10,000 die as typhoon destroys city

Corpses hung from trees, were scattered on sidewalks, or buried in flattened buildings — some of the 10,000 people believed killed in one city alone by the ferocious Typhoon Haiyan that washed away homes and buildings with powerful winds and giant waves.

10,000 die as typhoon destroys city

As the scale of devastation became clear from one of the worst storms ever recorded, officials projected the death toll could climb when emergency crews reach parts of the archipelago cut off by flooding and landslides. Looters raided grocery stores and petrol stations in search of food, fuel, and water as the government began relief efforts and international aid operations got underway.

Even in a nation regularly beset by earthquakes, volcanoes, and storms, Typhoon Haiyan appears to be the deadliest natural disaster on record.

Typhoon Haiyan: A woman mourns in front of her husband’s body in a street of Tacloban

Haiyan hit the eastern seaboard of the Philippines on Friday and quickly barreled across its central islands, packing winds of 235kph that gusted to 275kph, and a storm surge of 6m.

Its sustained winds weakened to 133kph as it crossed the South China Sea before approaching northern Vietnam, where it was forecast to hit land early today. Authorities there evacuated hundreds of thousands of people.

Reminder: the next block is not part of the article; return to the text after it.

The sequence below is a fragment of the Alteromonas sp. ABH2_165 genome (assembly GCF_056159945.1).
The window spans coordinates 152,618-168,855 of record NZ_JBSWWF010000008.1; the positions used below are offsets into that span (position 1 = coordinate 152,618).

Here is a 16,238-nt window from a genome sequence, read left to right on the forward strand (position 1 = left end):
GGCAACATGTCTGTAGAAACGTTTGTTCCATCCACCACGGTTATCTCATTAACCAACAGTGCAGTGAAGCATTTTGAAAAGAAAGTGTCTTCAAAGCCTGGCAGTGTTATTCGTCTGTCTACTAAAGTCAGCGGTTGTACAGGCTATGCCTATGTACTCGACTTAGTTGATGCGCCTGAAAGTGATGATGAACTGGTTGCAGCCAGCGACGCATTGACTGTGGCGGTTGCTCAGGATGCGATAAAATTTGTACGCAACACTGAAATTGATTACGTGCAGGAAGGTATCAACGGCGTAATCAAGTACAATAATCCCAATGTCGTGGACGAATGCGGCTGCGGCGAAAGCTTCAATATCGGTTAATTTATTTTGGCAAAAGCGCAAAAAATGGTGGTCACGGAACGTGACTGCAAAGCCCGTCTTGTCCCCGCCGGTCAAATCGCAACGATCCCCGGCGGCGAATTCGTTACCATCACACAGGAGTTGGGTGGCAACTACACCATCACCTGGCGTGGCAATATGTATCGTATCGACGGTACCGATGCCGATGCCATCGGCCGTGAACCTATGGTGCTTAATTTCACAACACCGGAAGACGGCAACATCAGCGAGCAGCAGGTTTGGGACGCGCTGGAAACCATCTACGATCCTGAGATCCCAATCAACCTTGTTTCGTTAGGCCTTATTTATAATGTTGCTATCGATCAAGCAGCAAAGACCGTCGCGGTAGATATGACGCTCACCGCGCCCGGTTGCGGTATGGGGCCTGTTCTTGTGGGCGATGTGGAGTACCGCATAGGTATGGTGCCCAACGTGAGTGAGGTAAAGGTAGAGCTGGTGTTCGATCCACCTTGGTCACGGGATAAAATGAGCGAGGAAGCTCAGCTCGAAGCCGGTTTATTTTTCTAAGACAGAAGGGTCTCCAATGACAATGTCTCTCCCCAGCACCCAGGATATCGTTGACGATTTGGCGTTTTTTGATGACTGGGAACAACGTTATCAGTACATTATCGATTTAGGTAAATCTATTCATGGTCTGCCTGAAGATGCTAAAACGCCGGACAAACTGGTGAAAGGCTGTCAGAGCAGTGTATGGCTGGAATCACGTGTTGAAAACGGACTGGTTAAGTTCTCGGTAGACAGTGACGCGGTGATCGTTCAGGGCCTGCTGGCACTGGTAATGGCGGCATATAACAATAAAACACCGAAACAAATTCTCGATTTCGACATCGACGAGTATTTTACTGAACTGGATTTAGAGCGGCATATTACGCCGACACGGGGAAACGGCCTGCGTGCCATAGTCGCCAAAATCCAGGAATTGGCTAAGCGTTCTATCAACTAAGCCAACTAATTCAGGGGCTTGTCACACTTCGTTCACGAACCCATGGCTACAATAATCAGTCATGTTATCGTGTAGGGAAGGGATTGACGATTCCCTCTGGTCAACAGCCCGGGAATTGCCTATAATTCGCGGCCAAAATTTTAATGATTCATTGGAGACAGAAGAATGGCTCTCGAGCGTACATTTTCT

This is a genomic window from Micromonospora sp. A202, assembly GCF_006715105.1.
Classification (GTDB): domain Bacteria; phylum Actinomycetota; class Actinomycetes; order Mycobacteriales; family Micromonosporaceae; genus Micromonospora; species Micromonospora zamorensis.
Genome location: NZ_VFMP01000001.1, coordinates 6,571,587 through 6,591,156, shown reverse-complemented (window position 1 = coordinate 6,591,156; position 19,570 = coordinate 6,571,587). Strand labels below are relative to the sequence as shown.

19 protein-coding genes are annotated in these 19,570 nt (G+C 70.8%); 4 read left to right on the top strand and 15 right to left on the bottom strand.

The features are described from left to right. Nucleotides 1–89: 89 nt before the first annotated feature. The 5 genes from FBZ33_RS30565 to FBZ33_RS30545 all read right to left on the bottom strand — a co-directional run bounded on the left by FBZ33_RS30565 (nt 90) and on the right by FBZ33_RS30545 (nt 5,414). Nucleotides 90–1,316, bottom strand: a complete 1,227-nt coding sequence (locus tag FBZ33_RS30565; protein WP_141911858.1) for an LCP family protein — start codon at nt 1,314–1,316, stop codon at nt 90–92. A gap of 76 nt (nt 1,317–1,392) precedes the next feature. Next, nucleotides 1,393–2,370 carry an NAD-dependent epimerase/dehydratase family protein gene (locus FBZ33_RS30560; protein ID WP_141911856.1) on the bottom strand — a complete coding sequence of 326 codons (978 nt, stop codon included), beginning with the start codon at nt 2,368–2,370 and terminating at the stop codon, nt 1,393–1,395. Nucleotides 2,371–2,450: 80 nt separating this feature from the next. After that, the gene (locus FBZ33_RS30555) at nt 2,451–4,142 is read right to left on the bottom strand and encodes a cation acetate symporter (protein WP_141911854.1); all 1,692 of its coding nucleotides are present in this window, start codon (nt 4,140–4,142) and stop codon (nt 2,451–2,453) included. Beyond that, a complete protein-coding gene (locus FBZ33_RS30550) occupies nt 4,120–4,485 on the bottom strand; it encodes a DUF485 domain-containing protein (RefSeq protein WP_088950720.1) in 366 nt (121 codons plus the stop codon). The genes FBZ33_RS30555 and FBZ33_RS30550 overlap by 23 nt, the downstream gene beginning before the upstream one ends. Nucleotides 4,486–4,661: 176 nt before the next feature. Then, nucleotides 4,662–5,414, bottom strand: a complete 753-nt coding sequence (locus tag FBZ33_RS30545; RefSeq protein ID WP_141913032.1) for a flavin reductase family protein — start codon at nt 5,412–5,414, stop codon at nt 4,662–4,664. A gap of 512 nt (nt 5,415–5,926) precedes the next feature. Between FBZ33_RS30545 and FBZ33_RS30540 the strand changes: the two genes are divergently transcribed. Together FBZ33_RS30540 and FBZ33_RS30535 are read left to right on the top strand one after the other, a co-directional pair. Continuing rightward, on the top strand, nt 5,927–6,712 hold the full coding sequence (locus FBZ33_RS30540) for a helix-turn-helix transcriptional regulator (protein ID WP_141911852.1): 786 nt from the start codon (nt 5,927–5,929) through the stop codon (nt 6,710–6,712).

Hardest hit in the Philippines was Leyte Island, where officials said there may be 10,000 dead in the provincial capital of Tacloban alone. Reports also trickled in from elsewhere on the island and neighbouring islands, indicating hundreds more deaths, although it will be days before the full extent of the storm can be assessed.

“On the way to the airport we saw many bodies along the street,” said Philippine-born Australian Mila Ward, 53, who was waiting at the Tacloban airport to catch a military flight back to Manila, about 580km to the northwest. “They were covered with just anything — tarpaulin, roofing sheets, cardboard.” She said she passed “well over 100” bodies.

Typhoon Haiyan: Residents put up a makeshift structure among damaged homes

In one part of Tacloban, a ship had been pushed ashore and sat amid damaged homes.

Haiyan inflicted serious damage to at least six of the archipelago’s more than 7,000 islands, with Leyte, neighbouring Samar Island, and the northern part of Cebu appearing to have borne the brunt of the storm. About 4m people were affected by the storm, the national disaster agency said.

On Leyte, regional police chief Elmer Soria said the provincial governor had told him there were about 10,000 deaths there, primarily from drowning and collapsed buildings. Most were in Tacloban, a city of about 200,000 and the biggest on the island.

On Samar, Leo Dacaynos of the provincial disaster office said 300 people were confirmed dead in one town and another 2,000 were missing. He pleaded for food and water, adding that power was out and there was no mobile phone signal, making communication possible only by radio.

Reports from other affected islands indicated dozens, perhaps hundreds more deaths.